We arrived at the pick up location in good time. There was another couple from Germany and single young woman from Italy and of course our tour guide. His English was perfect and any other nationality had to grin and bear it. It seems that the only real benefit of being English nowadays is that it's increasingly becoming the common language. A little humbling as most other countries seem too make the effort to speak at least one other language.
The tour took us through the medina both ancient.
The medina is a world heritage site and UNESCO and the World Bank are investing heavily to ensure it survives.
. It's the largest car free urban area in the world.
. Its passage's stretch for well over 1 mile in length.
. Its built as labrynth for defence, stop the wind,and keep it cool.
. It's home to 150,000. people.
. It's the oldest city in Africa.
. It has a shrine that's second only to Mecca.
. It houses one of the king's palaces.
We visited a madassa an Islamic school.
The carvings were incredibly intricate and covered every wall. The building is perfectly symmetrical. And is designed around he 5 pillars of Islam
Upstairs was the rooms for students from outside the city. This was before the university was established and every educated person was a scholar of the Koran and Islam.
We were shown a house a of a wealthy family. There are no windows on the outside and the houses are built around a central well which is open to the sky. This helps to keep the house warm in the winter and cool in the summer.
From here we were taken to the tanneries the oldest and only hand operated ones left in the world. It's a family business and handed down from father to son.
The smell was impressive as the first stage is soaking the leather in urine and pigeon shit.
There are few wild pigeons as they are caged and of course eaten!
The white ones are the first stage the brown ones are where the colour is added. They change the colours every 2 weeks..
We were supplied with bunches of mint so we could sniff them rather than endure the stench emanating from the pits.
The craftsmanship has blown both of us away in every aspect. The leather shoes ,bags and clothing were incredible.
From there we were handed over to a apothecary and we're sold creams and argan oils.
Then lunch on a roof terrace before being whisked off to a ceramic factory. The skills on display were beyond words. Each tiny mosaic is band crafted. The table tops are then constructed face down with the guy doing it able to remember and set the pattern. You can design anything and they will be able to make it.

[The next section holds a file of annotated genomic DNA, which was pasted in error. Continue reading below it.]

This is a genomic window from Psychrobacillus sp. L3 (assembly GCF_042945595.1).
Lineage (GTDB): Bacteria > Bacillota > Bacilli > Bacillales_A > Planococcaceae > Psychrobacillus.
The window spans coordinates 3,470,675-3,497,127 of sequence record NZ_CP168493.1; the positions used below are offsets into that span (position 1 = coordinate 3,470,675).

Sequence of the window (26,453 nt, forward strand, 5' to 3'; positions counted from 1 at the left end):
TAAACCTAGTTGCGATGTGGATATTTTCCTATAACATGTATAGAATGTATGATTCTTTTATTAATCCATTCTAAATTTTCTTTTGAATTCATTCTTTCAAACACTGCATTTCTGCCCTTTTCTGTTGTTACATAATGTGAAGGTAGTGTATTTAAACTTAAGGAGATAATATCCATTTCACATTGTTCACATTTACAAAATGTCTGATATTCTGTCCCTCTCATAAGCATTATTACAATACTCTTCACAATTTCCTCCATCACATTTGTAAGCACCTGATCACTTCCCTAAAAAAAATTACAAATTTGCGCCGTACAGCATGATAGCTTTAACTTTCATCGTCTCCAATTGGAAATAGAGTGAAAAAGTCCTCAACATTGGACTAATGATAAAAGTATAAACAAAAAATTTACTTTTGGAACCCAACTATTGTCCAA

The pottery is still fired in a kiln using olive pips as fuel.
Some of the mosaic tops they made and designed.
Everything is hand painted and designed in house.
As well as this we were shown hand operated looms making exquisite clothing and fabrics. Incredible hand made copper and silver ware.
We were told that due to government regulations these skills are becoming rarer as now all children have to go to school which means that the trades are not being taught the way they used to be. Whilst it's how the world is changing it would be a shame if this craftsmanship is lost.
We ended the tour at the Royal Palace which is next to the Jewish Quarter. Apperntly the Jews were given protection by the king of Morocco when the Jews were being persecuted by the Spanish Inquisition. They have since left for Israel when it was founded. Apparently there are over 2 million Moroccan Jews in Israel.
We were told that this neighbourhood is unique as they have there windows on the outside.
This is the kings palace and you can only take pictures from here due to security concerns.
If anyone is thinking of visiting an Arab country I would highly recommend that you take a tour. This orintates you and allows a bit of space to breathe. Today was the first day that we were able too walk slowly and look at things without feeling overwhelmed by high pressure sales.
Really glad we took it and if we could change anything it would be to do it on the first day.
We catch the train to Maraquesh tomorrow.6.5 hours and we have treated ourselves to first class. This means we get allocated seats and for £10 extra it's got to be done!
We have 5 days In Maraquesh so will have a chance to look around and plan the next stage of the trip
Oh and the reason I've titled this post Ali Baba is that every where I go people are shouting it at me. I think it's something to do with the beard 🤷♀️. It's all very good natured and seems to amuse them do all good.
As I write this the call to prayer is rolling across the city it looks,sound,smells and feels like another world. Which I guess it is?
That's the view from the hotel rooftop across the medina and all it holds.
There are community ovens. How it works is you take your dough pay the charge and come back later to pick it up when done. Bread in the morning when the ovens hot and cakes and sweets in the afternoon when it's cooler. Simple environmentally sound and brilliant 🤩!